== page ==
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This Old Crack House

From log house to farmhouse. Farmhouse to townhouse. Townhouse to apartment house. Apartment house to crack house. Crack house to our house. Our house to our home.

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Monday, February 11, 2008

After 120 Years, Another First!

For the first time in what must have been 120 years (since the 1888-90 remodel), all the doors in the master bedroom actually close AND latch! When we bought this place, none of the doors would close. The assumption was that the layers of paint were way too thick to permit the doors to close. After stripping and finishing the doors, using the original hinges in their original locations and hanging the doors, they still would not close.
I had to plane and sand a little off the top just to get them all to close. I then rubbed bar soap on the top of the doors to prevent sticking and on these two shellacked doors I had to raise the strike plates slightly in order to get the doors to latch shut. I can't believe these doors never closed properly. I guess the Volkenand family didn't mind the doors not closing and after 1954 this was the front room of a second floor apartment adjoining the hall and a kitchen so closing doors wasn't important either.

This is the closet door. It wasn't worth the time it was taking to get the paint stripped off it. The top three coats came off easily with a heat gun so I left the original layer intact and sanded the surface before painting it. This is the same closet that took me 5 hours to wire in a switch and a light so that no cable is visible. I hate to think what an electrician would have charged to put a light in this closet. Of course it would likely have required the use of exterior metal track to put the wires in and not having to pull up any floor boards which is no fun at all!.


At 2/11/2008 5:57 PM, Anonymous Anonymous said...

One of my projects to do on my new old house is to strip and refinish all the doors (and knobs which have sadly been painted too). I will want to keep my closet doors white like the one you have here. My worry is that I'll strip them and then have to put on several new layers of paint to get good coverage. Did you use normal latex paint on the closet door? How mnay coats did that need?


At 2/11/2008 8:26 PM, Anonymous Anonymous said...

I'm amazed frankly. If the doors never closed properly or latched it's a miracle the doors weren't removed to forever be lost. I love natural woodwork but white painted woodwork really makes paint colors pop. It's looks great and congrats on all working/latching doors!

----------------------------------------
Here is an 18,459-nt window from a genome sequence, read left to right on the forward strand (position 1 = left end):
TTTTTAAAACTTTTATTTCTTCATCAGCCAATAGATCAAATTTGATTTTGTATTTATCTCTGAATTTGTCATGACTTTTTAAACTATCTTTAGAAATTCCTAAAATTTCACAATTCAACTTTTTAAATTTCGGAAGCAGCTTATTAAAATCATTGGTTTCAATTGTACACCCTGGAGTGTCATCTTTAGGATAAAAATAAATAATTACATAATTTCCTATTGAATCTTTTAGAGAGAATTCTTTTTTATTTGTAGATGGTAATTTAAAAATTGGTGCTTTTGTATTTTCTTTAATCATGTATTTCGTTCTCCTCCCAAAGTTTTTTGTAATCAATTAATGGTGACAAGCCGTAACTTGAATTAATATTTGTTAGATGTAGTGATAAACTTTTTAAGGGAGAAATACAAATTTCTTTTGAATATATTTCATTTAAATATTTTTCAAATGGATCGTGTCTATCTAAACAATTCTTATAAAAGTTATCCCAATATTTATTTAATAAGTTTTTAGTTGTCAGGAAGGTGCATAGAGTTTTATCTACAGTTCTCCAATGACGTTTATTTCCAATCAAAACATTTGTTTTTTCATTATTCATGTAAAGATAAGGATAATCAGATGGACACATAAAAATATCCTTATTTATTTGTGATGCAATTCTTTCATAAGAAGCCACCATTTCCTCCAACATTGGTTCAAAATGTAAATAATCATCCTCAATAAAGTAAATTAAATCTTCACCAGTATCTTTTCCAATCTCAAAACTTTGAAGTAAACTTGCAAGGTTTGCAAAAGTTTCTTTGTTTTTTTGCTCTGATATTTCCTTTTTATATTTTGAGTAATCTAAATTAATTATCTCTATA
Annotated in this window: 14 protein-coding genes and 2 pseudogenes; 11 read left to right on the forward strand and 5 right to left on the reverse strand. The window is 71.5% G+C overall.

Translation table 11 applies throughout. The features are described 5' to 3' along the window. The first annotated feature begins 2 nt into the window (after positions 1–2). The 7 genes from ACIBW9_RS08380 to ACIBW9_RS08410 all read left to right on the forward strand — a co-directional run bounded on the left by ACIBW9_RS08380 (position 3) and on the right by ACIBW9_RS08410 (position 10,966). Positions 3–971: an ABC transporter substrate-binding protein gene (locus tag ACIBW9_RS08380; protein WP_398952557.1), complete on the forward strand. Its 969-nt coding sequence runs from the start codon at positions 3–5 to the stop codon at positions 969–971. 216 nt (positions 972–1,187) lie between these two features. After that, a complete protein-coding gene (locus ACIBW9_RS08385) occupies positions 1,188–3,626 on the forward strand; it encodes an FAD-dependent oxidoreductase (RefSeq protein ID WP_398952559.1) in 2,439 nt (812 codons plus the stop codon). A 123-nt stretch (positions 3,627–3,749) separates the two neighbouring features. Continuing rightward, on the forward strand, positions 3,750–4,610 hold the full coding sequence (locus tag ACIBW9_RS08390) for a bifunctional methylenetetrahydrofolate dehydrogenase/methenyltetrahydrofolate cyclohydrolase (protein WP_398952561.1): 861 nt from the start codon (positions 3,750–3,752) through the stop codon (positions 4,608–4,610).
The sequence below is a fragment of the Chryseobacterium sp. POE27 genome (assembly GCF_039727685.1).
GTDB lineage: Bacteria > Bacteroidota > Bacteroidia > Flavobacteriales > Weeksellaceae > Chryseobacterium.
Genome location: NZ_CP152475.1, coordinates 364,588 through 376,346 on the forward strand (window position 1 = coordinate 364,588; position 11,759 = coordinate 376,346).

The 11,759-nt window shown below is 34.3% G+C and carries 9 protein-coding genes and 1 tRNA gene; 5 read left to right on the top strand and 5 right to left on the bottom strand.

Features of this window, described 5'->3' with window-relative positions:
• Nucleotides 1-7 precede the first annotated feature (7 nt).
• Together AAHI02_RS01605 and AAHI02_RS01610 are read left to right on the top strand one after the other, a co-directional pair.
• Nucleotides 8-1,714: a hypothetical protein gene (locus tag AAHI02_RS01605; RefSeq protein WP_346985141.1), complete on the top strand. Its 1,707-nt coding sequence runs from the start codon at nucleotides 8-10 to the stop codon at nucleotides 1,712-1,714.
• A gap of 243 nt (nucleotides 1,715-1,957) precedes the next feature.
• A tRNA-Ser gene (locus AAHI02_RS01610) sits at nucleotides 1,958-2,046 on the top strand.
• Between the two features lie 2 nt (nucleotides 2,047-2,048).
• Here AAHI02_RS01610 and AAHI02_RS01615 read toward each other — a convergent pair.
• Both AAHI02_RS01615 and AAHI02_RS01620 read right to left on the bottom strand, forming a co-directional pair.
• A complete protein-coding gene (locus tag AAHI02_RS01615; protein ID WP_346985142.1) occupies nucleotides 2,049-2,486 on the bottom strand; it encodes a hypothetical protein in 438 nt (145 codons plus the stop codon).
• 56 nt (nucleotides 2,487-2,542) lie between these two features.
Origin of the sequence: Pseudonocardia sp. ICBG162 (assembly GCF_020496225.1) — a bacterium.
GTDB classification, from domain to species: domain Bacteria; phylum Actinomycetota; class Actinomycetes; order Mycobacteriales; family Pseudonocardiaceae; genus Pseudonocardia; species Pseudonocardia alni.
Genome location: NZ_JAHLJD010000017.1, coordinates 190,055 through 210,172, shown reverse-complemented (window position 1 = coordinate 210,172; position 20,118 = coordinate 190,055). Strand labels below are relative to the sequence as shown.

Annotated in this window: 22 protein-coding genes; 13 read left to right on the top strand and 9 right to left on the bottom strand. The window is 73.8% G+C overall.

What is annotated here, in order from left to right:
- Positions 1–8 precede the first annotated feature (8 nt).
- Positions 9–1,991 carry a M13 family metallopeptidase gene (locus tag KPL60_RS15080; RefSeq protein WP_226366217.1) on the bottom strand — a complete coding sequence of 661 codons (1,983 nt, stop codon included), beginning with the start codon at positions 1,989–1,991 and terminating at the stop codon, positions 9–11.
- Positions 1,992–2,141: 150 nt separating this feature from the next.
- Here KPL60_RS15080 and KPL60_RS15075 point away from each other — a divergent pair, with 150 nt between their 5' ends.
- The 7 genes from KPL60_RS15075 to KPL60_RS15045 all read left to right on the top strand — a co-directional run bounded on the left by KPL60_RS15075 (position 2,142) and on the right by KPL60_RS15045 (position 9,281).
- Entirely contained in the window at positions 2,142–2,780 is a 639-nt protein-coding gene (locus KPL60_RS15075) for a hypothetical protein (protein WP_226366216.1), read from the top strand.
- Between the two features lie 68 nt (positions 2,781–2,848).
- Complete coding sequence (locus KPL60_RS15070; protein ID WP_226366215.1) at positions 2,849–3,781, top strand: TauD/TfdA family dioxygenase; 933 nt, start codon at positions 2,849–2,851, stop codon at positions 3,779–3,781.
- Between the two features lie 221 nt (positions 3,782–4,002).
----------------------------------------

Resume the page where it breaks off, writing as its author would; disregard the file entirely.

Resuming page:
At 2/11/2008 8:27 PM, Blogger Greg said...

Great applause coming from the peanut gallery.

Someday I hope to have more working doors in the upstairs of my house. Right now only 2 of the 10 doors upstairs are hung and working properly. (4 are hung, but only 2 work properly)

At 2/11/2008 8:41 PM, Blogger Jennifer said...

They must have had ME hang their doors 100 years ago!!! Or, an old, old relative of mine.

I'm glad they close... the white painted door looks good!

At 2/11/2008 11:31 PM, Blogger Gary said...

That white door got two coats of Bin primer and three watered down coats of acrylic gloss. I watered down the paint to reduce brush marks and even sanded every two coats with 220 grit paper. It really needs a going over with the furniture wax and superfine steel wool to make it super smooth but hey, it's a closet door. The inside only got one coat of gloss because I'm the only one looking at it and if I put a coat hook on it the it will be covered up most of the time!

At 2/12/2008 12:36 AM, Anonymous Anonymous said...

It looks great and I love the color of the walls.

At 2/12/2008 1:47 AM, Anonymous Anonymous said...

Wow! Thanks, Gary. You just taught me of like 5 different things in that response :)

At 2/13/2008 10:30 AM, Anonymous Anonymous said...

The house is really coming along. You amaze me with your endless talent!

That purple is dreamy....love it.


At 2/14/2008 1:04 AM, Blogger pedalpower said...

They close and latch. *sigh* That's a dream of mine.

With ours the problems is probably with the latches themselves.


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